In this celebration of one of Britain’s best-loved artists, the illustrator and author Sir Quentin Blake tells the story of his 70 year long career, in his own words - and with his own pictures!
He is filmed creating an extraordinary new work especially for this documentary: a canvas 30 feet long and 7 feet high, on which self-portraits and classic characters emerge in the instantly recognisable, energetic and ebullient style that's taken root in the imaginations of successive generations of children and parents.
The first book illustrated by Quentin Blake was published 61 years ago. Over 500 volumes later, and now aged 88, he’s still hard at work, drawing every day and determined to break down the barriers between illustration and ‘fine arts’. As he looks back for director Peter Sweasey's playful film, Blake shares his pleasure in the blank page, the scratch of a quill, and the enjoyable chaos and mischief of childhood.
This is the first documentary to be dedicated to Quentin, and features contributions from some of his closest collaborators and biggest admirers – among them David Walliams, Michael Rosen, Lauren Child, Chris Riddell, Steven Appleby, Dapo Adeola, Josie Long and Emma Chichester Clark. There are also readings of works Blake has illustrated, performed by Peter Capaldi, Joanna Lumley and Ore Oduba. All of these figures have been magically woven into Blake's unique hand-drawn illustrations, and are seen rubbing shoulders with the likes of Mr Magnolia, Zagazoo and The Boy in the Dress.
There are fascinating insights into his famously fruitful collaboration with Roald Dahl, who once declared that “when people picture the BFG, what they see is Quent’s drawing" (though as Blake reveals in the film, his first attempts at picturing the iconic giant were rejected by the sometimes temperamental author.) Roald's widow, Felicity, gives her perspective on the partnership in a rare new interview.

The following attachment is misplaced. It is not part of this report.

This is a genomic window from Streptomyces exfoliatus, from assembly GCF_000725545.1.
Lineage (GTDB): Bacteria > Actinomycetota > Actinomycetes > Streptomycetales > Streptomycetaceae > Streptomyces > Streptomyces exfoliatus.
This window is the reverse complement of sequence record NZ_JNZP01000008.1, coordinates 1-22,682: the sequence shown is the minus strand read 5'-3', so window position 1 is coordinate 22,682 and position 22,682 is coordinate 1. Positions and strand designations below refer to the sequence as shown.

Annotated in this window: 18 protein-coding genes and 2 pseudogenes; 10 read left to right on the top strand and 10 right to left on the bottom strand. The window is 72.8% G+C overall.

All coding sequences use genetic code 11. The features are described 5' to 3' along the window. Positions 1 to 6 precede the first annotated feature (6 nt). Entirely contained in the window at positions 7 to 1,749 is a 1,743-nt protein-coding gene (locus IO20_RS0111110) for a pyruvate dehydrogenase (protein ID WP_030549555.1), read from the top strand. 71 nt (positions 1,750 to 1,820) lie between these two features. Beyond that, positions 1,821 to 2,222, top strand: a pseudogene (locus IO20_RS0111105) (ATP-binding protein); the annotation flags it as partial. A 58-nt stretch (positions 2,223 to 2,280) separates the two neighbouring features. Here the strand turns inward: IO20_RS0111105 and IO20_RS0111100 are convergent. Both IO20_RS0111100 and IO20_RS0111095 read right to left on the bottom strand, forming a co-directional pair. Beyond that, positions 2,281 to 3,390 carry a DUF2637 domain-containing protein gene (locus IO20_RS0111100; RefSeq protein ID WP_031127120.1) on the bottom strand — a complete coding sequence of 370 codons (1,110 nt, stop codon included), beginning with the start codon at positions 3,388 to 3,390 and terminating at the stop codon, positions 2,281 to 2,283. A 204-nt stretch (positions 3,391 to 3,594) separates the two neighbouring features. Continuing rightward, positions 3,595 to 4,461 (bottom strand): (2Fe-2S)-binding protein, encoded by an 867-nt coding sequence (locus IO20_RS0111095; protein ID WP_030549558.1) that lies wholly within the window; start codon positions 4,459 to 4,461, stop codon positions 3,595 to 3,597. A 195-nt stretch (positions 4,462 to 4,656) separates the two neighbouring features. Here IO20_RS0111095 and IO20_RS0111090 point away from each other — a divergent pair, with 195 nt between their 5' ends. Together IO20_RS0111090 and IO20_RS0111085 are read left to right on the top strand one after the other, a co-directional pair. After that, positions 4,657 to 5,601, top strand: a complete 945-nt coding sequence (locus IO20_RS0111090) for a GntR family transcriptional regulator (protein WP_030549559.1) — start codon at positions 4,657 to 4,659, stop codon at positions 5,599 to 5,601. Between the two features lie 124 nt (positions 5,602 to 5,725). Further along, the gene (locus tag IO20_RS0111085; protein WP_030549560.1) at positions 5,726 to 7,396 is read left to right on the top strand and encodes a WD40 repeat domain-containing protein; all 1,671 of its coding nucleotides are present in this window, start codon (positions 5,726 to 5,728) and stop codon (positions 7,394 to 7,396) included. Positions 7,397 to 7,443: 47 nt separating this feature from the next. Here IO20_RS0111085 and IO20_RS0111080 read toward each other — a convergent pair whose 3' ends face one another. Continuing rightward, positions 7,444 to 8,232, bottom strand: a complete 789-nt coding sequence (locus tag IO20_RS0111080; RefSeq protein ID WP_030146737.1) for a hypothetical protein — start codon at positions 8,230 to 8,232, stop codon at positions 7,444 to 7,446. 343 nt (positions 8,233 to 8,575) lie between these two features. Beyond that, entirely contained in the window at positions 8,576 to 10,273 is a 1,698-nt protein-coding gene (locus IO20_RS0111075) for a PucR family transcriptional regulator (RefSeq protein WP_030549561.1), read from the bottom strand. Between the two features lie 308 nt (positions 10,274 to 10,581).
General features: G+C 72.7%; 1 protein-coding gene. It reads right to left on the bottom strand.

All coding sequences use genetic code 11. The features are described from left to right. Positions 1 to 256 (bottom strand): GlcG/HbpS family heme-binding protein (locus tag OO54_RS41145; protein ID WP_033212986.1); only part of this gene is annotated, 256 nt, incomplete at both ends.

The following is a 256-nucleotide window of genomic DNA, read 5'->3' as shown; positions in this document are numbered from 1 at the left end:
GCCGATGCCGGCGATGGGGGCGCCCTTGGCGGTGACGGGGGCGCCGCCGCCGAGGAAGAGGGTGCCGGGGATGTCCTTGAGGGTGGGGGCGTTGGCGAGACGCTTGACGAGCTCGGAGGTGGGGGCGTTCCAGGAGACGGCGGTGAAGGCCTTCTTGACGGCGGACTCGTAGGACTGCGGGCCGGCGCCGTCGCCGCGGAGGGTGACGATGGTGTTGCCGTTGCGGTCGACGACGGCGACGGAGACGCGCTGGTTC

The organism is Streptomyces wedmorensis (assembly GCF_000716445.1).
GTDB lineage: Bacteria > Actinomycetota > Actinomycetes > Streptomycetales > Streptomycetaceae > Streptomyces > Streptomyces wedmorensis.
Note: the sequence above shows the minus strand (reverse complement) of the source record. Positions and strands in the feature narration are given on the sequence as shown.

This documentary also proves there is much more to Blake than Matilda and The Twits - and shows he is an artist who is loved by people of all ages. Blake didn't go to art school - he studied English at Cambridge - but fellow artists now place him firmly in the tradition of master draughtsmen like John Tenniel and Honoré Daumier. He's written as well as illustrated dozens of books, and while he may still be best known for beloved children's characters like Mrs Armitage and the Dancing Frog, he's more recently produced art for galleries with more adult themes. The film visits the Hastings Contemporary Gallery to see a large mural entitled We Live in Worrying Times, which was inspired by Picasso's Guernica and takes as its subject the plight of modern refugees.
Blake is a great believer in the healing power of art; in some of the most moving sections of the film, we hear from patients and staff who have found solace and inspiration in the tender cheerfulness of Blake’s work for a variety of healthcare settings - including a maternity unit, and a clinic for people with eating disorders.
And over the past two decades, Quentin has led fundraising for a public space that will exhibit all types of illustration, and promote understanding of the often-overlooked artform. The new permanent site for this endeavour - a historic former pumping station in London's Clerkenwell - is where he was filmed creating his giant picture for the documentary. Formerly known as the House of Illustration (and previously found at a temporary Kings Cross site), the Quentin Blake Centre for Illustration will open in autumn 2022.
Made with unprecedented access to Blake’s vast archive, this charming documentary offers a welcome escape for us all into the artist’s exuberant and joyful world.